Monday, 17 July 2017

4 common Linkedin mistakes

Hi guys,

I decided to do something a little different today. Summer is officially in full swing and no one including myself wants to worry about school lunches, studying or anything of that sort. Instead I will be focusing the next month or so on things you can do over the summer to help you for starting college.

For those of you who may not be familiar with the site it is the worlds largest professional network. Helping to connect companies and professionals from all over the world. I myself hadn't heard of the site till my first year in college. Basically it is a way to connect with businesses and employers, and highlight yourself in a professional way. While your in college it can help connect you to businesses and let you research more about companies or can even help you when applying for jobs. I always link my Linkedin on my CV it shows you are professional and prepared as well as giving an employer a short list of your skills.

It can take a while to get used to, and starting a profile seems a lot more work than it actually is. Below are a list of the top four common mistakes people make at the start.

1. Adding irrelevant people

Quality is always better than quantity ! Grow your friends by adding people you work with, are in college with or if you know people in companies you would be interested in working for. Linkedin will then start sending you people you may know based on what information you have given on your profile, your friends and the companies you follow. It is also important that you follow potential employers on Linkedin especially if you link your profile on your CV because then employers will see you have previously shown an interest in the company.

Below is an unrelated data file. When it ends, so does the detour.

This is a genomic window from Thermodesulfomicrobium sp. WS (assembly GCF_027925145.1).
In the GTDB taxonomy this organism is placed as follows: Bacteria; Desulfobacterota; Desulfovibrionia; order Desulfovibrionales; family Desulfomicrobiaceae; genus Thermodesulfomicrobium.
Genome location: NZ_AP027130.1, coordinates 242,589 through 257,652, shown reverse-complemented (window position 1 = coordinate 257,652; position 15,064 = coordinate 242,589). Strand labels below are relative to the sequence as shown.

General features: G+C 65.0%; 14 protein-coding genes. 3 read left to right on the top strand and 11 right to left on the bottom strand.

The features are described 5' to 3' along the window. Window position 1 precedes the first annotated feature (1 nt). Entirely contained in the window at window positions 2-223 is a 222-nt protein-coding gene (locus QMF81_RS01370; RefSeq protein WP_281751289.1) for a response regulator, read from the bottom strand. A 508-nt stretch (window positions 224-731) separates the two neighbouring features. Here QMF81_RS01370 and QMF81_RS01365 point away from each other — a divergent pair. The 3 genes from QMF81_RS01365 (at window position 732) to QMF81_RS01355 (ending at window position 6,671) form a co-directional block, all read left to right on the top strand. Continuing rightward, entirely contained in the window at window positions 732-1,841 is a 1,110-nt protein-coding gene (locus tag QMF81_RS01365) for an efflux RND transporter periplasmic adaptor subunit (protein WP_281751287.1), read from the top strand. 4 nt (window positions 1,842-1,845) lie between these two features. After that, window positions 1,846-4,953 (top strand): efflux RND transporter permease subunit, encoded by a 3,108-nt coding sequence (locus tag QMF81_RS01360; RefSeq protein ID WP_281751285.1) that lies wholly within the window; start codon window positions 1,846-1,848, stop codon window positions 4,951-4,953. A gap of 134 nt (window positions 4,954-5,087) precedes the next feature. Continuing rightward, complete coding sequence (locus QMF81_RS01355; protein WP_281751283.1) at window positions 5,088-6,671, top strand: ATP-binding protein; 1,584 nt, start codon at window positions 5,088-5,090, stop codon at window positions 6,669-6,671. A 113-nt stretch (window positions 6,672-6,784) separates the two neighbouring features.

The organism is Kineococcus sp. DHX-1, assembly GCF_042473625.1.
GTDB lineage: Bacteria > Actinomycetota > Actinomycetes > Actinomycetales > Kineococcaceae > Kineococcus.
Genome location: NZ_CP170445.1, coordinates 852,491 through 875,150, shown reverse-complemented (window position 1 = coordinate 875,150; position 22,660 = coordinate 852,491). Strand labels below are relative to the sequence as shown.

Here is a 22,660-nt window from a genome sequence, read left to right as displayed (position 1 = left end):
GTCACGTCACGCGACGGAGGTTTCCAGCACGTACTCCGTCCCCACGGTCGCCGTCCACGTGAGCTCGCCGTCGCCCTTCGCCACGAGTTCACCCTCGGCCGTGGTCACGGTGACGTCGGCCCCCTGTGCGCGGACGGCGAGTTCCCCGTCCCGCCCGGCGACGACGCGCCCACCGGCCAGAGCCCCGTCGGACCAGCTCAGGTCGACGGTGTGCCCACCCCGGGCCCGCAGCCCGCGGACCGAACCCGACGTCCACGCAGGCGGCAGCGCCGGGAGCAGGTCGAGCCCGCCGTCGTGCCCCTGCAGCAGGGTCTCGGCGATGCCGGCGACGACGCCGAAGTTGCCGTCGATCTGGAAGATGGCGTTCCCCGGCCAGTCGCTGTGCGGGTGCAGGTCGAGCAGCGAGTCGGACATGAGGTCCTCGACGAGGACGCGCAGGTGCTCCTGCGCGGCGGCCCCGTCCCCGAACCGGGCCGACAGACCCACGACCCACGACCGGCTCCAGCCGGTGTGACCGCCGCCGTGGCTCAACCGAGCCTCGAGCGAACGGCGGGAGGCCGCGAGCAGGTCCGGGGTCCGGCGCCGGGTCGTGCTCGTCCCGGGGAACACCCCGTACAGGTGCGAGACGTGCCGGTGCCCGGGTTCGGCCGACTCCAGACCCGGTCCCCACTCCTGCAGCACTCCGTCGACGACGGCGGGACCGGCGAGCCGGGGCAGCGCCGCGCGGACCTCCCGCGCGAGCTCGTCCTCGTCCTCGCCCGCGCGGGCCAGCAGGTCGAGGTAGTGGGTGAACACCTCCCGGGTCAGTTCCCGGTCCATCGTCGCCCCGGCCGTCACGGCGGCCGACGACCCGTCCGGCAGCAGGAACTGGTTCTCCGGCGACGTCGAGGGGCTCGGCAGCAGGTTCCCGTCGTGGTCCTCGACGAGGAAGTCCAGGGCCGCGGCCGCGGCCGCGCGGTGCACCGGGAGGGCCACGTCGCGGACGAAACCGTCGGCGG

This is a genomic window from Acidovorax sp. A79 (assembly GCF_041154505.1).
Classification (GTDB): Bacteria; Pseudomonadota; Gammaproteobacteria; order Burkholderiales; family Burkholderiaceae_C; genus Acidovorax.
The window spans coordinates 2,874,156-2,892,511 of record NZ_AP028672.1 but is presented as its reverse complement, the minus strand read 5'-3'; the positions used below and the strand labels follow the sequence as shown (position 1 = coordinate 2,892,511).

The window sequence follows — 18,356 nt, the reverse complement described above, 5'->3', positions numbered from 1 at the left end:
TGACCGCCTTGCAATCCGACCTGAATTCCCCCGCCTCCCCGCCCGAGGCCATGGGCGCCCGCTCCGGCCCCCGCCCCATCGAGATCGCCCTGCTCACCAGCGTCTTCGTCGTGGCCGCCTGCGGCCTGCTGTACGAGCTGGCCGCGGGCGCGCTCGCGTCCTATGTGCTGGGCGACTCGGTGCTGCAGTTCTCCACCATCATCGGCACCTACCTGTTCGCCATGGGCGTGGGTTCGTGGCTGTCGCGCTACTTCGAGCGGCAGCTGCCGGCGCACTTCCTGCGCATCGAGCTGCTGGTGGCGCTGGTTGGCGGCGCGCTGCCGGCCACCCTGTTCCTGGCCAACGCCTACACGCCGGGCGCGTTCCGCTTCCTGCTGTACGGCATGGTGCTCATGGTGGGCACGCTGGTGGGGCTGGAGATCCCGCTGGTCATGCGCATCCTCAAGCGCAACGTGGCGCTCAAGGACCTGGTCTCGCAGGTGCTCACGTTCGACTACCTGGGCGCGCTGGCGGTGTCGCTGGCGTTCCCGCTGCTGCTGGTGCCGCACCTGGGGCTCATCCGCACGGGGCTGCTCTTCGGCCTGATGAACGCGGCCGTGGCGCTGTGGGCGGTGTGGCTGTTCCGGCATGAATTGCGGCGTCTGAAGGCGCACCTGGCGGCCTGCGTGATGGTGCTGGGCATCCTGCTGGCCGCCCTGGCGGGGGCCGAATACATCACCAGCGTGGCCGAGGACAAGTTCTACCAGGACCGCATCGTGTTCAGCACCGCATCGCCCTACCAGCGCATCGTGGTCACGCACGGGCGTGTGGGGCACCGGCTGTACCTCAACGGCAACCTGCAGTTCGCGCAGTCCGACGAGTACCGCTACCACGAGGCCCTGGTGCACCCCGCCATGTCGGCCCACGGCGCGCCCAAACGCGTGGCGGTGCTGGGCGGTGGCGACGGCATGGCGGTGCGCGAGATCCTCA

2. Unprofessional photo

Your photo is the first thing people will see when they view your profile so it needs to be professional. If you link your profile to your CV its more than likely the first time an employer will be able to put a face to the name so make it count. Try stay away from group photos, dark lighting, and graduation pictures, stick to a clean white background and from the shoulders up.

3. Leaving blanks

I know it may seem like a huge time consuming task when your first start. There are so many boxes to fill in, find connections and follow groups but there is a reason to fill in each one. The more information you give the easier it is for Linkedin to match you with jobs, organizations and people you may know. It really does make your profile more appealing and professional as well.

Employers look at your Linkedin to get the most information about you in the quickest way possible. The headings on Linkedin are specifically chosen for this reason, your education, skills, and work experience. Make sure to also include the skills which make you applicable for the job somewhere on your profile. You can do this by adding a summary about yourself eg. a people person/ good communicator or in work experience/ education eg. trained in mass spectrometry.

                                                               4. Reviews

Having reviews from people help support what you've just said you can do above. They could be colleagues, lecturers or other professionals. You don't need a million reviews from your friends saying how nice of a person you are stick strictly to the skills and attributes.

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